LiNCM (Lithium-Nickel-Cobalt-Manganese-oxide) battery chemistry contains around 230 Wh per kilogram weight. Such high energy density is required to achieve an acceptable range between re-charges, which for Phantom EE is tested to be around 200 km. Not excellent but such are drawbacks of new technology development, which if continued can bring very fruitful results.
It is worth to bear in mind this is the first time this technology has been applied in a super luxury segment, i.e. vehicles priced at more than €200,000.
With what is believed to be the largest battery pack ever fitted to a passenger car, Phantom EE’s overall energy capacity is measured at 71 kWh with peak current 850 A delivered at 338 V DC.
The battery pack consists of 96 Li-ion type NCM pouch cells, housed in five packs so that it resembles the engine and gearbox mass and shape the most. Overall weight of the battery pack is 640 kg. Testing of cells is the most crucial process when comprising a battery pack. To ensure only outstanding performance every cell of 102EX’s battery pack has been tested individually in order to determine its capacity and predict their collateral behaviour.
For efficient battery charging 4 separate charging units are fitted to the battery. 3 are used for either single-phase charging, which would take around 20 hours, or three-phase, which would only take 8 hours to charge fully from depleted state. The fourth charger is used for induction charging, a wireless method of transferring energy from a source to a receiver, another technology trialled on the Rolls-Royce innovation test bed – Phantom 102EX.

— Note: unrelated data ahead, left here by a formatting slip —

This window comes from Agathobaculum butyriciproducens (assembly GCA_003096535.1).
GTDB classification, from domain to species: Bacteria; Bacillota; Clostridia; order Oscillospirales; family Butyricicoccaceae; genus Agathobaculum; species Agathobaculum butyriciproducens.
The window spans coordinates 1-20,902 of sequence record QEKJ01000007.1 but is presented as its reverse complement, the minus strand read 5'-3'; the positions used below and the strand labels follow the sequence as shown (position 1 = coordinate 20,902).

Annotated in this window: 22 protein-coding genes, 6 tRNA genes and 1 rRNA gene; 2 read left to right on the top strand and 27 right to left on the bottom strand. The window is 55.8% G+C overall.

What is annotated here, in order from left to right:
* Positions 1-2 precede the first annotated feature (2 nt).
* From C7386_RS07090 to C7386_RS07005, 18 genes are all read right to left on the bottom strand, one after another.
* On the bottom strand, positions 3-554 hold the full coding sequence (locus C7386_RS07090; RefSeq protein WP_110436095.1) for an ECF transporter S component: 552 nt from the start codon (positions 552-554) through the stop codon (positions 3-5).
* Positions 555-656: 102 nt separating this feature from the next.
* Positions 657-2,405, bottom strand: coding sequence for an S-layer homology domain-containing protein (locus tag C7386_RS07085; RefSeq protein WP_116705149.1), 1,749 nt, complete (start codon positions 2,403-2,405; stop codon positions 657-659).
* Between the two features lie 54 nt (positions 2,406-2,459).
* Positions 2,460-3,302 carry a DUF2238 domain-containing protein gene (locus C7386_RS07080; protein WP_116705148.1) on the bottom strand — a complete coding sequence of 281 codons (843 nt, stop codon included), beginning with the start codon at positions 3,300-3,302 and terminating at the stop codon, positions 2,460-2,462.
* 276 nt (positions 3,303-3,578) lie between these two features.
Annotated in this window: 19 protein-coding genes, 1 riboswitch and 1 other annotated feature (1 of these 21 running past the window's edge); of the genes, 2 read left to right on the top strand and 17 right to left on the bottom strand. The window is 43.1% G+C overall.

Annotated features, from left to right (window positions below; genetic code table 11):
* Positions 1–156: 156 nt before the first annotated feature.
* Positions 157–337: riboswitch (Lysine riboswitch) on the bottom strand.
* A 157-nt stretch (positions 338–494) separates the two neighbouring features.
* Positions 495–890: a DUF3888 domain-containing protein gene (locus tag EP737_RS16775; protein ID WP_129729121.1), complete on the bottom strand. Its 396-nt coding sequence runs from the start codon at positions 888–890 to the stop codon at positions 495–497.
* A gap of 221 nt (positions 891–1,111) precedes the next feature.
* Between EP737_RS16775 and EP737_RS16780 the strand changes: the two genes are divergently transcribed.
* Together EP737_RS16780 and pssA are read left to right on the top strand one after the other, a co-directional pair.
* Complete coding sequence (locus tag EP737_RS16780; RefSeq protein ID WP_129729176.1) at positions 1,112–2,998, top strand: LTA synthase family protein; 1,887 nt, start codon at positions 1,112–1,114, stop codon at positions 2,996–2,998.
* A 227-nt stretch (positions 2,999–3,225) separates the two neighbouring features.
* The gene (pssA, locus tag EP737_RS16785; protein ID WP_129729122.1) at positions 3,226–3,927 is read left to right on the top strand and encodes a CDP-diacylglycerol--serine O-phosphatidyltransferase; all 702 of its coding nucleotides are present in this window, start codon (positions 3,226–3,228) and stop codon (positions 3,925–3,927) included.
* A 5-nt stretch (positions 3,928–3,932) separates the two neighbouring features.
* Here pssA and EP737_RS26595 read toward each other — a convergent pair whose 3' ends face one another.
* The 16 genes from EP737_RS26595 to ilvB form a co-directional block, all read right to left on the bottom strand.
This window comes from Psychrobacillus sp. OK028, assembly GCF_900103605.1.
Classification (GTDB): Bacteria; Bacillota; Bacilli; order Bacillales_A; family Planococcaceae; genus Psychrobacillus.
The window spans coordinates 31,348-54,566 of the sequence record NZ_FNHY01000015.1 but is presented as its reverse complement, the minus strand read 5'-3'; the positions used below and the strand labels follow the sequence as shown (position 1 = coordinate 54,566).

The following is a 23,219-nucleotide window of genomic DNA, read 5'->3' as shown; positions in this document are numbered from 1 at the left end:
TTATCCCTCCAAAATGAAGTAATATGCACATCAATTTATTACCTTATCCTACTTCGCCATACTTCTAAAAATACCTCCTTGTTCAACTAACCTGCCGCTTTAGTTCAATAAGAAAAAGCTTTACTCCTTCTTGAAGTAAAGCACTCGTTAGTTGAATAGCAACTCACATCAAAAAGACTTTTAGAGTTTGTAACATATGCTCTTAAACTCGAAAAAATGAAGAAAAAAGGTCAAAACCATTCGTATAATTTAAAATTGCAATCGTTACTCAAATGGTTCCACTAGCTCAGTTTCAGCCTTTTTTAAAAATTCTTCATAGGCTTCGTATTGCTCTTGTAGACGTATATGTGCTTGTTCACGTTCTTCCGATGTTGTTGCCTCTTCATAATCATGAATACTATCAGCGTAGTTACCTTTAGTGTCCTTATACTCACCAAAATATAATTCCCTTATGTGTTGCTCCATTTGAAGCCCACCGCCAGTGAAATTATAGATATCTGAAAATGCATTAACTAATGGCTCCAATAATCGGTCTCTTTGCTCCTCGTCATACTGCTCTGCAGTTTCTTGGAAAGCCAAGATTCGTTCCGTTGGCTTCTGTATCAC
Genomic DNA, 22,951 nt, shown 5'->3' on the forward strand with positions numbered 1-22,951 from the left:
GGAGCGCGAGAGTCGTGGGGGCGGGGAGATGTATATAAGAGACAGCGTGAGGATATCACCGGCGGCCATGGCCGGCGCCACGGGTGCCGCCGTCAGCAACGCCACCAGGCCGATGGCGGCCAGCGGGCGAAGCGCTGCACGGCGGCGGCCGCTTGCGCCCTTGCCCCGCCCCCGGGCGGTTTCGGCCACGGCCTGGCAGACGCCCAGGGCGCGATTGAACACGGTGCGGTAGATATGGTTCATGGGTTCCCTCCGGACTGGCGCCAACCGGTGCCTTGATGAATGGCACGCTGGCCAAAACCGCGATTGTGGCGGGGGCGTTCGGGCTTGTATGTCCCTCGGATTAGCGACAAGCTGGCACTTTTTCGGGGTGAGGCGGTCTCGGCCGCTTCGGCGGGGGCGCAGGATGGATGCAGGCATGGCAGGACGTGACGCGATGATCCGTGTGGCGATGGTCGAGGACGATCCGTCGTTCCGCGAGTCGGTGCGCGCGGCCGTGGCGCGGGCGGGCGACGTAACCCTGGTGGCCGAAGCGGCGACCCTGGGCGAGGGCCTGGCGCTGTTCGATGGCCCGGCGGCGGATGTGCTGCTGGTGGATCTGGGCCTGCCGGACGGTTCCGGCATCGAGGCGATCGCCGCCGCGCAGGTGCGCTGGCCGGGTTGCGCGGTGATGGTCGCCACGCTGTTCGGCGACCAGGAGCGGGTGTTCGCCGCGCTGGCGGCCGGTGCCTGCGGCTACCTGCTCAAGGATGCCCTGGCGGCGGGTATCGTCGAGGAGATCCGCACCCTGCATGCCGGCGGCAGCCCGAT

Still a Rolls-Royce
The ultimate question stands – can an electrically powered Phantom deliver the true experience of Rolls-Royce? To answer it we would need to look inside it first.
Interior of the Phantom EE is pretty much like an interior of any other Rolls-Royce – a luxurious world of leather and wood. A feeling that you probably shouldn’t play with the buttons not because they might brake but because this or that button probably costs more than your pair of shoes. Every trim panel you touch, intentionally or accidentally, is either made from wood collected at some distant place of the world or leather, giving you a feeling of home and comfort, which is strange because even at home not everything we have is made of wood or leather.
On the outside the story goes the same. Pantheon grille being the most distinctive feature of Rolls-Royce cars, if seen on the road, was left unchanged and still sends out a clear statement about its centenary heritage. On top of the grille sits the second most distinctive feature of a Rolls-Royce – the spirit of ecstasy, and for this Experimental Electric model it is completed in Makrolon, a transparent polycarbonate, and uplit in blue LED to hint at the electrical technology hidden beneath the bonnet, although you would probably need to be much closer to notice the difference.
If this technology “test bed”, the Phantom 102EX, was used to answer just one question – whether it is possible to achieve the best of the world’s luxury in an electric vehicle, a simple answer would be “Yes!” When prices like these are considered, customers are not buying the fuel efficiency of a car or its innovative spirit, they are after comfort and poise and Phantom EE delivers.
Even if municipal infrastructures might not be ready to accommodate for today’s electrically powered vehicles and the technology itself might not be ready, Rolls-Royce made a clear statement that they are ready to deliver automotive excellence and perfection for when the technology finally is.
(All photos courtesy of Rolls-Royce Motor Cars Ltd)